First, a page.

Led by Dale Miller, a social psychologist who joins us as the Morgridge Professor of Organizational Behavior, and faculty colleague James A. Phills Jr., the Center for Social Innovation currently has 17 faculty affiliates from the business school and other academic disciplines within the University. CSI has launched the Environmental Sustainability Initiative (ESI), founded on the tenet that the sustainability of our environment is integral to successful business. The center also has been the impetus for creating the Executive Program for Nonprofit Leaders, a two-week program for 48 participants whose attendance is significantly subsidized through the business school’s CSI Fellowship program made possible by our center supporters.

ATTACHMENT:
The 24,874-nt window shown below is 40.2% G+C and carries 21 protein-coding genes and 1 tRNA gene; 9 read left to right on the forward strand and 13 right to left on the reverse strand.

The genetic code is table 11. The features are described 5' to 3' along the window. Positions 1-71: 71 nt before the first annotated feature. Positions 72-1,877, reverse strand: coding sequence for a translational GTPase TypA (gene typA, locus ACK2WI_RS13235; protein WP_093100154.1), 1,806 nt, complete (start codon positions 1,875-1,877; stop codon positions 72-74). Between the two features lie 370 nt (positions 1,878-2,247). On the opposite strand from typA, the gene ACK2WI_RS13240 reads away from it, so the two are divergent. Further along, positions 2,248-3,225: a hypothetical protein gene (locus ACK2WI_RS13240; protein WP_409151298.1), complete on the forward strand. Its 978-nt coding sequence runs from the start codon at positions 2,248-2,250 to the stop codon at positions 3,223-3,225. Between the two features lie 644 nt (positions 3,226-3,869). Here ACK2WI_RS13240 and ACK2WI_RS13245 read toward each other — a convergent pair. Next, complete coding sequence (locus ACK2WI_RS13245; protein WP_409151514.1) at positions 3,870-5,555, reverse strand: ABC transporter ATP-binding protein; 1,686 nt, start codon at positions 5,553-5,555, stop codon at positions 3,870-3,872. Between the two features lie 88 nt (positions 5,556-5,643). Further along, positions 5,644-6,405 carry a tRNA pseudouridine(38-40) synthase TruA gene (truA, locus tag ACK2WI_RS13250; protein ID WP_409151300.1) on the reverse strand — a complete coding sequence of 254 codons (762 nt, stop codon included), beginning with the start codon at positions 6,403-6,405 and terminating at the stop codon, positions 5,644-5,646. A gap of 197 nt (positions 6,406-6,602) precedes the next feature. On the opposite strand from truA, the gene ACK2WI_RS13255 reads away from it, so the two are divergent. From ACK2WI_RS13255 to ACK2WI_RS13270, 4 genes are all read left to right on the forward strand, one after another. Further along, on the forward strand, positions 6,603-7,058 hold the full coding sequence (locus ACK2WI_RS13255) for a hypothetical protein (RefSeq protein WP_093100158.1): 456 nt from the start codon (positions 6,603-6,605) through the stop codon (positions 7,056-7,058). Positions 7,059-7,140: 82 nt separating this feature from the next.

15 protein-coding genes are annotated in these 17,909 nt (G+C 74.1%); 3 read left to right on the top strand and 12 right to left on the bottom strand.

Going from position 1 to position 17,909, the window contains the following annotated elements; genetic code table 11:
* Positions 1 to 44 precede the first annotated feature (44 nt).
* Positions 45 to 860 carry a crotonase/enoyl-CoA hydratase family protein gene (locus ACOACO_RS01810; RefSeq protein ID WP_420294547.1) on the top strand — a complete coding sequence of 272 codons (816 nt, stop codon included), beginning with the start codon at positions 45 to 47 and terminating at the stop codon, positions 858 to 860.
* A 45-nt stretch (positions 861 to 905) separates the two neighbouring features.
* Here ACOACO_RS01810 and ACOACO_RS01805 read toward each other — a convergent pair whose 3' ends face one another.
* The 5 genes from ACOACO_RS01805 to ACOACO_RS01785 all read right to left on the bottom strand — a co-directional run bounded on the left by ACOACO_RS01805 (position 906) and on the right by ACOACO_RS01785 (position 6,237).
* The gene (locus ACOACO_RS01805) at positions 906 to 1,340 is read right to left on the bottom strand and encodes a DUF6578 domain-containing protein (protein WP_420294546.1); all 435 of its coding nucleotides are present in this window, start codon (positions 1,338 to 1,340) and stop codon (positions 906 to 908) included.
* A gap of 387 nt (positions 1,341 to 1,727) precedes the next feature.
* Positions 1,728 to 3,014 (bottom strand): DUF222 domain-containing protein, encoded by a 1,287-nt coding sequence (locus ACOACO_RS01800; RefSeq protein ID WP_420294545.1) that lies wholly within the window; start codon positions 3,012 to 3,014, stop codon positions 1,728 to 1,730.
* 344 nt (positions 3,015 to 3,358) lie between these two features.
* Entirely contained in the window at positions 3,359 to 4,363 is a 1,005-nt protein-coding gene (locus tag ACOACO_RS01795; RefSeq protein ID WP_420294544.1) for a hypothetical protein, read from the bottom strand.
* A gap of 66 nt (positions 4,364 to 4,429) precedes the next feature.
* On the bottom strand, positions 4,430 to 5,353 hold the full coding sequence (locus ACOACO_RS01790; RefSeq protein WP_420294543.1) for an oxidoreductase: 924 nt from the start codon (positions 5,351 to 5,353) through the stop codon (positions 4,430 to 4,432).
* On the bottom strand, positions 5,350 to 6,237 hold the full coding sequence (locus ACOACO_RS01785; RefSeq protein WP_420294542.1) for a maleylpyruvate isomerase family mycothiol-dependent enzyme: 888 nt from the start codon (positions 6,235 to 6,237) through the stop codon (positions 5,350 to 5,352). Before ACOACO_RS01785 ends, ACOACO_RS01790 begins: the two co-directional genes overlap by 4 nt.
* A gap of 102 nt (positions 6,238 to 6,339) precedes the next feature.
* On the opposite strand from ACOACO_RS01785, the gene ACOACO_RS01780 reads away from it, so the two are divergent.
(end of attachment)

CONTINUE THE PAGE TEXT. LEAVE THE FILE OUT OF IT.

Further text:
Today, the school has a proven track record for successfully using the research center model to stimulate activities focused in certain areas. The Center for Entrepreneurial Studies (CES), created in 1996, has evolved into a model for bringing together research, teaching, and community engagement. All of the research centers foster interdisciplinary discussions and work among faculty, helping to generate new courses and cases, innovative approaches to research questions, and the collection and sharing of data that can open new avenues of discussion. Centers also bring together research associates, case writers, and other staff members to support faculty and activities such as speaker’s forums and conferences.